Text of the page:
twice without qualification to "the rhetorical training [Shakespeare]
received at school" and builds his argument on the unproven assumption.

| Also the higher
| salary of the Stratford schoolmaster, to me, highlights a paying for
the
| best teacher approach rather than Stratford is such a backwater we
have
| to lure them in approach.

From 1564, when Shakespeare was born, to 1579, when he was 15, there
were six different schoolmasters. The higher salary may indeed have been
necessary to "lure" someone to take the job. For a differing opinion
concerning that "higher" rate of pay, I quote biographer Peter Levi, who
wrote that "this swift succession of schoolmasters does not create
confidence in the school" (30).

Sean Lawrence wrote:

| Diana Price's logic escapes me.  If there is no record of
Shakespeare's
| attending a grammar school, then surely this makes it *less* likely,
not
| *more*, that he attended a university, since he'd also lack the
| prerequisites.

Yes, but that misses my point. It is one thing to acknowledge that there
are no records to account for Shakespeare's education. It is another to
claim he did not need an advanced education in the first place. Such a
claim seems to me to be an attempt to justify the absence of
documentation or to deflect unwelcome questions.

| Let me put it this way:  either our man went to university or he
| didn't.  If he didn't, he still learned how to write and some number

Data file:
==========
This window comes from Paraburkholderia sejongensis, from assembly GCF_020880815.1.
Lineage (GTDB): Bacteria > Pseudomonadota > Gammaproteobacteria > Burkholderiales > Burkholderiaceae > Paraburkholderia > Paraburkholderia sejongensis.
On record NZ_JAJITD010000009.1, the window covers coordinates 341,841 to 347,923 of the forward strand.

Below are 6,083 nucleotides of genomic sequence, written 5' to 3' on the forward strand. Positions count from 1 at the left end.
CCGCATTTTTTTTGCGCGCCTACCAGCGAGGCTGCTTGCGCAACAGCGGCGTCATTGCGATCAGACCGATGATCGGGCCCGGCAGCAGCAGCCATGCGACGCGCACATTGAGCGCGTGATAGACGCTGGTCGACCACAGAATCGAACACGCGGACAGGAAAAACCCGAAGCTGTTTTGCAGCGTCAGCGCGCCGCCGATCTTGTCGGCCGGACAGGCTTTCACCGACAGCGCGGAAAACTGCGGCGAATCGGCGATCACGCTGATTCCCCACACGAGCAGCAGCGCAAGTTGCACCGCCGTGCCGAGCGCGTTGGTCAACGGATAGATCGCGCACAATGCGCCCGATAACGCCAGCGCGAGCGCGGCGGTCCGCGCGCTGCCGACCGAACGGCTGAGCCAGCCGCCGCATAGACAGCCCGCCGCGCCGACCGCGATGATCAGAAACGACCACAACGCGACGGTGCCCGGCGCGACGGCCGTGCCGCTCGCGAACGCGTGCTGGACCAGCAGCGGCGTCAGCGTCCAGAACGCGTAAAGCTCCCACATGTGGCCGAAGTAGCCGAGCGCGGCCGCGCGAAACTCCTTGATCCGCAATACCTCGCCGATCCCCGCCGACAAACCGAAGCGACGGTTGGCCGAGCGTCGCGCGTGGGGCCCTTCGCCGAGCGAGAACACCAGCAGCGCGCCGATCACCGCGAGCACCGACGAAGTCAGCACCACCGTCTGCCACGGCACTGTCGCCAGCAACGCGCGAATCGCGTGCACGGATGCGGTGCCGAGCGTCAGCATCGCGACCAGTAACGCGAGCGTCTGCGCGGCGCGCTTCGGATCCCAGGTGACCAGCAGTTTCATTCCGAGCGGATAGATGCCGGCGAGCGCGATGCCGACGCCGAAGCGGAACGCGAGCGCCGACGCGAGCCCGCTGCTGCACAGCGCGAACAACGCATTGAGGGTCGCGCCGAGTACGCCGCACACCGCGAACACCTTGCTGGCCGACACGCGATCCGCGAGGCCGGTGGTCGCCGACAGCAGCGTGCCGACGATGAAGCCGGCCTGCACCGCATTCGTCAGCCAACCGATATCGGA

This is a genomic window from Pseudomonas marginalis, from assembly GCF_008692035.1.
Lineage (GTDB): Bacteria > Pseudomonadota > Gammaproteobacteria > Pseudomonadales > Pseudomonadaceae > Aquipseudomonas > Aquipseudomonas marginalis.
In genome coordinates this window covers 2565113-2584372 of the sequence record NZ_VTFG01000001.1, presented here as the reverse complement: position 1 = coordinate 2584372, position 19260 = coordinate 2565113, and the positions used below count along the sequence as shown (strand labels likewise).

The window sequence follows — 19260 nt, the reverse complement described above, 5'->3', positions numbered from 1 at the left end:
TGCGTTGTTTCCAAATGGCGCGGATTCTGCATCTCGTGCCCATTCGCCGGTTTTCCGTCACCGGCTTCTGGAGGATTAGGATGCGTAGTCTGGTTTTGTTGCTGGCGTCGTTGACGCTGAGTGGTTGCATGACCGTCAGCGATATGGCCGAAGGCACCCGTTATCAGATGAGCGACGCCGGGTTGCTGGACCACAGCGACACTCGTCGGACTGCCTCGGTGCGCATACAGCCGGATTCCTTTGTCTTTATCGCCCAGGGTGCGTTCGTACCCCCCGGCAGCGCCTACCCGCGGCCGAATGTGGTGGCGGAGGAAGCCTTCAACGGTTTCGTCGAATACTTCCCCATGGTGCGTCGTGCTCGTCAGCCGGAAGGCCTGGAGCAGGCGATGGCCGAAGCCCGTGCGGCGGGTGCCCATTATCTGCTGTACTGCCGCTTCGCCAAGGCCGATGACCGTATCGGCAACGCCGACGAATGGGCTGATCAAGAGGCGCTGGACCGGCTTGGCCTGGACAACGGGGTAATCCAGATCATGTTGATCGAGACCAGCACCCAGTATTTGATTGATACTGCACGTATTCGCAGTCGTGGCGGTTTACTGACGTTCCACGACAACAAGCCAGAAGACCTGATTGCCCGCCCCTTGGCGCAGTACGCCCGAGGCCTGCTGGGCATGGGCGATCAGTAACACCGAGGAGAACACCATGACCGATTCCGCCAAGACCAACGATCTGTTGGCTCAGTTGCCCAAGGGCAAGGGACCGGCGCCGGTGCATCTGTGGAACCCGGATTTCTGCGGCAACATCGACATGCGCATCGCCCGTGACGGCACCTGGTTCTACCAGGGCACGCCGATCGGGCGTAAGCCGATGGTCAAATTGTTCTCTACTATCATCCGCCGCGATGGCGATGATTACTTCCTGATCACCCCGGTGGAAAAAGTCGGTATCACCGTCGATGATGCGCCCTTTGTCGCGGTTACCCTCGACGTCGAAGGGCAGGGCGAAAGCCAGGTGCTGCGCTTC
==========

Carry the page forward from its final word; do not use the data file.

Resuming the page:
of
| classical allusions somewhere, so it was probably in school and on his
| own.  If he did, then he went to school anyway.

Your suppositions illustrate my earlier point. The majority of literary
biographies of Elizabethans cite at least some shred of documentary
evidence to account for education and training. They do not rely
entirely on guesswork. In that sense, Shakespeare's biography is
unusual.

| In any case, missing evidence is generally a license to substitute
what
| seems most likely--that Shakespeare went to a school where he had free
| tuition--rather than inventing unlikely scenarios out of whole cloth.

I thought that missing evidence meant that one is not supposed to make
unsupported statements and then build on them, or rely on them, as
though they were fact. My own conjectural scenario is that Shakespeare
probably did attend grammar school for several years.

Stephanie Hughes wrote:

| Despite the impressively thorough research Nicholl gave this event,
and
| the fact, obvious to anyone who reads the book with some attention,
that
| every bit of evidence he presents points directly to Cecil, Nicholl
| himself concludes that it was the Earl of Essex who engineered
Marlowe's
| elimination!

Nicholl's theory has been challenged. See Paul E.J. Hamner's "A
Reckoning Reframed: The 'Murder' of Christopher Marlowe Revisited" in
ELR (1996). Hamner presented new research on some of those (Skeres and
Cholmeley) presumed by Nicholl to be in Essex's service.

Diana Price

[3]-------------------------------------------------------------
From:           Robin Hamilton <
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Date:           Sunday, 21 Jan 2001 15:48:41 -0800
Subject: 12.0137 Re: Literacy with Editor's Note
Comment:        Re: SHK 12.0137 Re: Literacy with Editor's Note

>informed than I may like tell us where-abouts this MARLIN (Marlowe?)
>fellow said that Christ was a seducer and deceiver of the people).

>Marlowe himself said nothing of the sort in any text we have today.

It may not be (to say the least) the most reliable of sources, but what
about the Bates Deposition?  Difficult to avoid in this context ...

Robin Hamilton.